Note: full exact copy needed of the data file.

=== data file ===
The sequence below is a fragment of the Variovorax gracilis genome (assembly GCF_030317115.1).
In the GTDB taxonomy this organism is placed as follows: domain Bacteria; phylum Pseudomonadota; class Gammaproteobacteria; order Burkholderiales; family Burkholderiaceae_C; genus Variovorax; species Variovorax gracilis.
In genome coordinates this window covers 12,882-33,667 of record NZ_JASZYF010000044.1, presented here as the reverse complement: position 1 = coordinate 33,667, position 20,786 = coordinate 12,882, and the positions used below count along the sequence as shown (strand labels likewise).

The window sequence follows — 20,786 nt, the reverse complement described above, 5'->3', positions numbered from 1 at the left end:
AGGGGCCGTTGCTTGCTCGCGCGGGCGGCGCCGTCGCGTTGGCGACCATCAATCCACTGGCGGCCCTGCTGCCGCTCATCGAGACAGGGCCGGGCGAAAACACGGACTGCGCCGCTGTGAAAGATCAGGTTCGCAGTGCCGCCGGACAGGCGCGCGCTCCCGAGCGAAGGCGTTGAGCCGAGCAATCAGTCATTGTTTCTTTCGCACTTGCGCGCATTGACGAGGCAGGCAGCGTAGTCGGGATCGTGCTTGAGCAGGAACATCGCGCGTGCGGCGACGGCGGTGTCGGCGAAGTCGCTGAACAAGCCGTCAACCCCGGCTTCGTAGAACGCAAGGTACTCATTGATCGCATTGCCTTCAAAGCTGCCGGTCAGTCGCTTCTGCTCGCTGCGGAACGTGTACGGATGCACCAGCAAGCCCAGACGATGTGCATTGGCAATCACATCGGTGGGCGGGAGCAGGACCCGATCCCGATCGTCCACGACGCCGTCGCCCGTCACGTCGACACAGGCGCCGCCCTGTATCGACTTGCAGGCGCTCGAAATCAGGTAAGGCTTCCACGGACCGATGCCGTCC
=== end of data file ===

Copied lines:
The sequence below is a fragment of the Variovorax gracilis genome (assembly GCF_030317115.1).
In the GTDB taxonomy this organism is placed as follows: domain Bacteria; phylum Pseudomonadota; class Gammaproteobacteria; order Burkholderiales; family Burkholderiaceae_C; genus Variovorax; species Variovorax gracilis.
In genome coordinates this window covers 12,882-33,667 of record NZ_JASZYF010000044.1, presented here as the reverse complement: position 1 = coordinate 33,667, position 20,786 = coordinate 12,882, and the positions used below count along the sequence as shown (strand labels likewise).

The window sequence follows — 20,786 nt, the reverse complement described above, 5'->3', positions numbered from 1 at the left end:
AGGGGCCGTTGCTTGCTCGCGCGGGCGGCGCCGTCGCGTTGGCGACCATCAATCCACTGGCGGCCCTGCTGCCGCTCATCGAGACAGGGCCGGGCGAAAACACGGACTGCGCCGCTGTGAAAGATCAGGTTCGCAGTGCCGCCGGACAGGCGCGCGCTCCCGAGCGAAGGCGTTGAGCCGAGCAATCAGTCATTGTTTCTTTCGCACTTGCGCGCATTGACGAGGCAGGCAGCGTAGTCGGGATCGTGCTTGAGCAGGAACATCGCGCGTGCGGCGACGGCGGTGTCGGCGAAGTCGCTGAACAAGCCGTCAACCCCGGCTTCGTAGAACGCAAGGTACTCATTGATCGCATTGCCTTCAAAGCTGCCGGTCAGTCGCTTCTGCTCGCTGCGGAACGTGTACGGATGCACCAGCAAGCCCAGACGATGTGCATTGGCAATCACATCGGTGGGCGGGAGCAGGACCCGATCCCGATCGTCCACGACGCCGTCGCCCGTCACGTCGACACAGGCGCCGCCCTGTATCGACTTGCAGGCGCTCGAAATCAGGTAAGGCTTCCACGGACCGATGCCGTCC